The body, for a host of reasons, has been left out of the "talking cure." Psychotherapists who have been trained in models of psychodynamic, psychoanalytic, or cognitive therapeutic approaches are skilled at listening to the language and affect of the client. They track the clients' associations, fantasies, and signs of psychic conflict, distress, and defenses. Yet while the majority of therapists are trained to notice the appearance and even the movements of the client's body, thoughtful engagement with the client's embodied experience has remained peripheral to traditional therapeutic interventions. Trauma and the Body is a detailed review of research in neuroscience, trauma, dissociation, and attachment theory that points to the need for an integrative mind-body approach to trauma. The premise of this book is that, by adding body-oriented interventions to their repertoire, traditionally trained therapists can increase the depth and efficacy of their clinical work. Sensorimotor psychotherapy is an approach that builds on traditional psychotherapeutic understanding but includes the body as central in the therapeutic field of awareness, using observational skills, theories, and interventions not usually practiced in psychodynamic psychotherapy. By synthesizing bottom-up and top down interventions, the authors combine the best of both worlds to help chronically traumatized clients find resolution and meaning in their lives and develop a new, somatically integrated sense of self. Topics addressed include: Cognitive, emotional, and sensorimotor dimensions of information processing • modulating arousal • dyadic regulation and the body • the orienting response • defensive subsystems • adaptation and action systems • treatment principles • skills for working with the body in present time • developing somatic resources for stabilization • processing
Merging scientific theory with a practical, clinical approach, Body of Awareness explores the formation of infant movement experience and its manifest influence upon the later adult. Most significantly, it shows how the organizing principles in early development are functionally equivalent to those of the adult. It demonstrates how movement plays a critical role in a developing self-awareness for the infant and in maintaining a healthy self throughout life. In addition, a variety of case studies illustrates how infant developmental movement patterns are part of the moment-to-moment processes of the adult client and how to bring these patterns to awareness within therapy. Body of Awareness is intended to help therapists, new or advanced, to enhance their skills of attunement. They can do this by heightening their observations of subtle movement patterns as they emerge within the client/therapist relationship, and by respective their own developing feelings within session as essential information to the therapy process. And as developmental patterns are central to psychological functioning, a background study of movement provides the therapist with critical insight into the unfolding psychodynamic field.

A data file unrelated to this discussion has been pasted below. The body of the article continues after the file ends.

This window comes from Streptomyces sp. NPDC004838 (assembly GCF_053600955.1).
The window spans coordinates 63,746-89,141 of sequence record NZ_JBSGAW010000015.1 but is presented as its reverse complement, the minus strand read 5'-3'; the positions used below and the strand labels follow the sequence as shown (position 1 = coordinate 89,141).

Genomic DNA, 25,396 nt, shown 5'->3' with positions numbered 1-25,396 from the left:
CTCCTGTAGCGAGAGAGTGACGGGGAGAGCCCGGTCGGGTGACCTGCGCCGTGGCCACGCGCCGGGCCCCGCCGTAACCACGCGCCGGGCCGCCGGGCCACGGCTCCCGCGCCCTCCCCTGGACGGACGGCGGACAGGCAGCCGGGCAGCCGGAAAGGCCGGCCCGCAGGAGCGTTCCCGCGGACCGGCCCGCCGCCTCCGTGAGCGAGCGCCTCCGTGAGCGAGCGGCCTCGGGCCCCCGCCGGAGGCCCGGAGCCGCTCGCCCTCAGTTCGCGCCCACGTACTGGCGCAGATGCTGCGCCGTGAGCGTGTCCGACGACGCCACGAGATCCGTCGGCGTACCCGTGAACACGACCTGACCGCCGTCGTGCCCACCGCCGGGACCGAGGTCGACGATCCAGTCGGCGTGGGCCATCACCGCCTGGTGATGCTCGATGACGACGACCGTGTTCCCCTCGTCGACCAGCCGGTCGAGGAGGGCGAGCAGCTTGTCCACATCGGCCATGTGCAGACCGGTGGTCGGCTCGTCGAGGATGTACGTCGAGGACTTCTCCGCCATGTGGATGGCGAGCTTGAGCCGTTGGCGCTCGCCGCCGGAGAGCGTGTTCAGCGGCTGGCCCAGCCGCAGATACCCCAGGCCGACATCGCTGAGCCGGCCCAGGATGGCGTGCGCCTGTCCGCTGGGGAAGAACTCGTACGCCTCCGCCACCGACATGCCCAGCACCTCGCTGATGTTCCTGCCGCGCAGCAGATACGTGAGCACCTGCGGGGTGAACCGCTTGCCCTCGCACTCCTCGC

This monograph brings together the presentations from the nineteenth John Bowlby Memorial Conference in 2012, organised by The Bowlby Centre. The aim of this was to explore the growing role of the body in relational psychotherapy over the last decade, and to bring us up to date in thinking about the relationship between attachment, the body and trauma. Questions addressed included: How do we anchor the new understandings we are gaining within the framework of attachment? How might the integration of these ideas about the body change what we do in the consulting room? What impact might this have on the therapy relationship? Can we maintain and respect the place of a secure, attuned attachment between therapist and client, and its healing potential, at the centre of our therapeutic work? Pat Ogden’s paper “Wisdom of the Body, Lost and Found” was the conference centrepiece and there are contributions from leading clinicians including Roz Carroll, Mark Linington, and Orit Badouk Epstein. Each in their different ways have brought their clinical experiences to life in their presentations and demonstrated this leading edge work in relation to the themes of the body and touch with clients including those so often regarded as “unsuitable for therapy”, namely those who have a physical or learning disability or those who have survived extreme trauma through the painful means of psychic protection resulting in dissociative states of mind. Other contributors include Phil Mollon on “Attachment and Energy Psychology” and Nick Totton on “Embodiment and the Social Bond”.
"Brilliant Sanity" is a rare feat. This engaging and informative book is sure to become essential for psychotherapy scholars, acceptance and mindfulness researchers, and clinicians alike. This is one not to be missed.--Doug Mennin, Ph.D., Yale University.